Thursday, January 3, 2013

The Three Bears' House

In the early 1940's, my father was stationed at the Army Air Corps base in Greenville, South Carolina.  At the same time, my mother was working at the YWCA in Greenville, South Carolina, and was in charge of arranging events for the servicemen at the base.  They met at one of those events and eventually married.  They remained in Greenville until 1945 and a few months after my brother was born they moved to Cincinnati, father's home.  Before they moved North, my mother bought 5 acres of land from her father, Solomon Alexander Jones, and my father (with the help of Solomon and other Jones men) built a cabin which they intended to use as a summer retreat.  They had no idea of the influence that this place would have on their lives, their children's and grand children's lives, or various other relatives and friends.  As was the custom, the cabin was given a name.  There were many "summer people" who had built cabins on Cedar Mountain and each had a distinctive appellation.  Vera & George chose Triple Oak because of the large oak tree in the front yard that had a single trunk that split into three large branches about 6 feet from the ground.  The name was very stately while the cabin was very meager.  Dad used rough cut lumber to side the cabin in batten and board fashion.  The interior was not insulated, but rather showed all of the studs & joists.  A huge stone fireplace was the focal point of the living room.  The stones had come from blasting the spring which provided our water.  Solomon did the blasting of the spring and the building of the fireplace.  The cathedral ceiling was supported by several large Poplar tree trunks used as beams.  The downstairs bedroom belonged to Vera & George and the two loft bedrooms housed guests until Bert & I came along.  The name of the cabin was changed by Bert.  Looking forward to their summer visit, Bert asked when they would be going to the Three Bears' House (obviously influenced by a bedtime story).  The name stuck!  At first, there was no indoor plumbing, but my meticulous Northern grandmother, Gustava Stinson, insisted that my grandfather, Herb, build an indoor bathroom after her first visit.  Mother cooked meals on a wood-burning stove and I remember visits from the ice man to replenish the "coolant" for the icebox.  We did not have a telephone or television until the late 1970's.  There was no need for "artificial" entertainment...we had relatives that were very entertaining!  There was our cussin' cousin Markley, so named because of his colorful language, and his old-maid sister, Corrie.  Uncle Paul was a storyteller and quite a comedian.  Uncle Speedy (Clyde Gustavus) was the teaser.  When he came to visit one Saturday and noticed my hair curlers as I was preparing for the weekly square dance, he asked if I was sending or receiving.  Bert & I spent every day with our cousins; Martha and Paul Howard and Ruth Jones.  We hiked the woods, waded in the creek, picked blackberries, swung on grapevines and walked the footlog across the creek.  What a wonderful childhood we experienced!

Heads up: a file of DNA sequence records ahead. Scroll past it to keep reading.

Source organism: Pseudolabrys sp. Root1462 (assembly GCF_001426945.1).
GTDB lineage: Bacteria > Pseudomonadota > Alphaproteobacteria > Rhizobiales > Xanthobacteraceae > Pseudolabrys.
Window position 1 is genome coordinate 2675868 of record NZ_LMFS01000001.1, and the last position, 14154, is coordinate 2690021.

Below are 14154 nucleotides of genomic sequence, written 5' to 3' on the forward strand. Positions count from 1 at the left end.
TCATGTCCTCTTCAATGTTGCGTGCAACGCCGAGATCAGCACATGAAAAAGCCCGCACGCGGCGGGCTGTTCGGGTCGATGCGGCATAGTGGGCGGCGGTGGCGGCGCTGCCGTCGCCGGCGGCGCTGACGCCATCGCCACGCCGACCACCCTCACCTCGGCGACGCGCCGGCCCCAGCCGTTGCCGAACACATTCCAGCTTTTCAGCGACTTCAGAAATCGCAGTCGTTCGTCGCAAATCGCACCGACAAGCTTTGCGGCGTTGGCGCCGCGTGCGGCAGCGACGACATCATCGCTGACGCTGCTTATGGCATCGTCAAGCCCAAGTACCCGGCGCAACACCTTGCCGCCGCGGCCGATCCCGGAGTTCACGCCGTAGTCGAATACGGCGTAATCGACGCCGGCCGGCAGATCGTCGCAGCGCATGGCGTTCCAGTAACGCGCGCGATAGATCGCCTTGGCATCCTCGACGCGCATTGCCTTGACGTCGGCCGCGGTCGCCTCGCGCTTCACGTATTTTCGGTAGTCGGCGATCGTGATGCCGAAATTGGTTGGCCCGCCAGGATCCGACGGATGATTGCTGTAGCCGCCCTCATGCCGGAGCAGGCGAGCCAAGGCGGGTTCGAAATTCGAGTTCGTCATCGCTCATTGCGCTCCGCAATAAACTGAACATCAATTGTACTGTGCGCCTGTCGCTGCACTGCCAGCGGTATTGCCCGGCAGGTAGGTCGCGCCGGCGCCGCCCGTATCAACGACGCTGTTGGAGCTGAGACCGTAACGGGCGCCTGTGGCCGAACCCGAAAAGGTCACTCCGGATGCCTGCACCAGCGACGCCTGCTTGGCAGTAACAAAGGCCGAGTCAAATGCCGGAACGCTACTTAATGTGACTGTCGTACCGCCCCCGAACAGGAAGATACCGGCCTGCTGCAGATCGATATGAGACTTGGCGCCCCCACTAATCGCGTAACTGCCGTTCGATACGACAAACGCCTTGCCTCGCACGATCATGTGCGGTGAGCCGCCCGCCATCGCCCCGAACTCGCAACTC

All of this has come to my mind today because my brother & I are organizing a trust with the bequest left to us at Mother's death in August.  We named it The Three Bear's House Trust because the cabin is the focal point for our extended family.  Five generations of the Stinson/Jones family have enjoyed summer vacations and have been profoundly influenced by the house and it's builders.  Today, it looks very different from its original facade.  Winterizing the house for year-round living by my parents changed it drastically. But when I close my eyes and think about the cabin, I still picture it as it was during my childhood...a house full of laughter, love and character.  For those who did not have the privilege of seeing it then, I provide these photos.  They were taken in 1972 by Lance McKinney and yes, that is a very skinny Melody playing with our little chihuahua, Taco, in the front yard.

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